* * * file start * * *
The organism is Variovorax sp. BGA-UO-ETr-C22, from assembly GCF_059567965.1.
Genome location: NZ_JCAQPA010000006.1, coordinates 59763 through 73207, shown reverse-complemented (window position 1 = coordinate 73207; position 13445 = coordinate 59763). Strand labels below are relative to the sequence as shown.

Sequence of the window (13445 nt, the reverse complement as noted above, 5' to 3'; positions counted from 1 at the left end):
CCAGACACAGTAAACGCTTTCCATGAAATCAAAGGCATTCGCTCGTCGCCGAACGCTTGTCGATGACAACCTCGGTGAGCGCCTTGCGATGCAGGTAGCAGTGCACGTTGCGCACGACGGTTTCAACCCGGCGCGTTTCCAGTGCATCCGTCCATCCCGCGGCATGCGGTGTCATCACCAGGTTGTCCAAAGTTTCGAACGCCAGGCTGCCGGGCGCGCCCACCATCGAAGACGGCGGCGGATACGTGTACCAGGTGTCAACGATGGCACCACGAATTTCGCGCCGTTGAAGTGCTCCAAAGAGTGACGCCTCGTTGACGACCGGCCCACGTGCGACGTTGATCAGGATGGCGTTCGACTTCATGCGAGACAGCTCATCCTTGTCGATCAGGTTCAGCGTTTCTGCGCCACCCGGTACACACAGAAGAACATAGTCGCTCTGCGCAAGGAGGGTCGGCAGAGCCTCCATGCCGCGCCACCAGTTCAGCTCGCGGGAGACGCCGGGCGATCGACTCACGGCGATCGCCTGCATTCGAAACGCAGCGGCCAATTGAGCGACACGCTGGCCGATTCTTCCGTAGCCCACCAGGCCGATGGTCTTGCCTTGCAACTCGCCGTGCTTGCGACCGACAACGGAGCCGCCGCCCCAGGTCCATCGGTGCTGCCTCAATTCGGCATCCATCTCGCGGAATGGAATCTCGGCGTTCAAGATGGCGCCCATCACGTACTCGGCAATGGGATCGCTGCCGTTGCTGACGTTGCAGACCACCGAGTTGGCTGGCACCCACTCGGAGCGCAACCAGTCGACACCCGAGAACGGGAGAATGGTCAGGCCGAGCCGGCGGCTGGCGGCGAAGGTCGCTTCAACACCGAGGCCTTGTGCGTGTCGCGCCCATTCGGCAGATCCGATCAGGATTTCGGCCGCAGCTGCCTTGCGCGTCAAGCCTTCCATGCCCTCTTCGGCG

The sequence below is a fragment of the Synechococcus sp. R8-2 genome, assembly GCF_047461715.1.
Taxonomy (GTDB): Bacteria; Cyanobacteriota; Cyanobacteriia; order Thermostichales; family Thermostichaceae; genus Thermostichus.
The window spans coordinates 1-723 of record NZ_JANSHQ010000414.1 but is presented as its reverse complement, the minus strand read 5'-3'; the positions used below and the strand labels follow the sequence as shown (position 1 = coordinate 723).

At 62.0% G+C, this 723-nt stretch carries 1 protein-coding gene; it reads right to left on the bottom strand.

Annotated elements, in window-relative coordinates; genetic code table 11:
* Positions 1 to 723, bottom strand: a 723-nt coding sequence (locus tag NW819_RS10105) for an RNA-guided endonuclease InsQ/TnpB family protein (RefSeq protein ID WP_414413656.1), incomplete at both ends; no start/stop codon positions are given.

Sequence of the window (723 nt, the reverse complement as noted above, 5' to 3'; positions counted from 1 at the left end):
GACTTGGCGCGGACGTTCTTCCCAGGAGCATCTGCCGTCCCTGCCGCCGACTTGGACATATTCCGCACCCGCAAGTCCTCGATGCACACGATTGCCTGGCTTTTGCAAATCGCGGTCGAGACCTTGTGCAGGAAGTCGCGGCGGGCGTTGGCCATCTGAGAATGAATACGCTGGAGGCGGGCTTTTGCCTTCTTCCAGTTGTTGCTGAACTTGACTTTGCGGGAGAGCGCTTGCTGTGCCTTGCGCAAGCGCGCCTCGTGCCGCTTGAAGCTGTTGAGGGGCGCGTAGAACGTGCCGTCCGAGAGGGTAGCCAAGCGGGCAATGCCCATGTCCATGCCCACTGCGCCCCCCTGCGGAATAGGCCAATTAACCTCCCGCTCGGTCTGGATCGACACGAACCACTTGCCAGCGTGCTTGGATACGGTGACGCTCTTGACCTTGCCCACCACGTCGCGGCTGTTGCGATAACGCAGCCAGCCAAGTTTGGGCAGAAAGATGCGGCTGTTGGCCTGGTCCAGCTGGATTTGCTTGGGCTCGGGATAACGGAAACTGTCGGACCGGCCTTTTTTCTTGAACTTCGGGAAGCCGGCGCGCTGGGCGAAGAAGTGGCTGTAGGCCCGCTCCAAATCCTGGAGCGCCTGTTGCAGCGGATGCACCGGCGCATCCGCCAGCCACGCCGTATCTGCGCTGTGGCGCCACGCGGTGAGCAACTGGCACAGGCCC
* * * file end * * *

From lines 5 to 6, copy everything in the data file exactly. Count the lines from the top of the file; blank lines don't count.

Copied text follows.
The sequence below is a fragment of the Synechococcus sp. R8-2 genome, assembly GCF_047461715.1.
Taxonomy (GTDB): Bacteria; Cyanobacteriota; Cyanobacteriia; order Thermostichales; family Thermostichaceae; genus Thermostichus.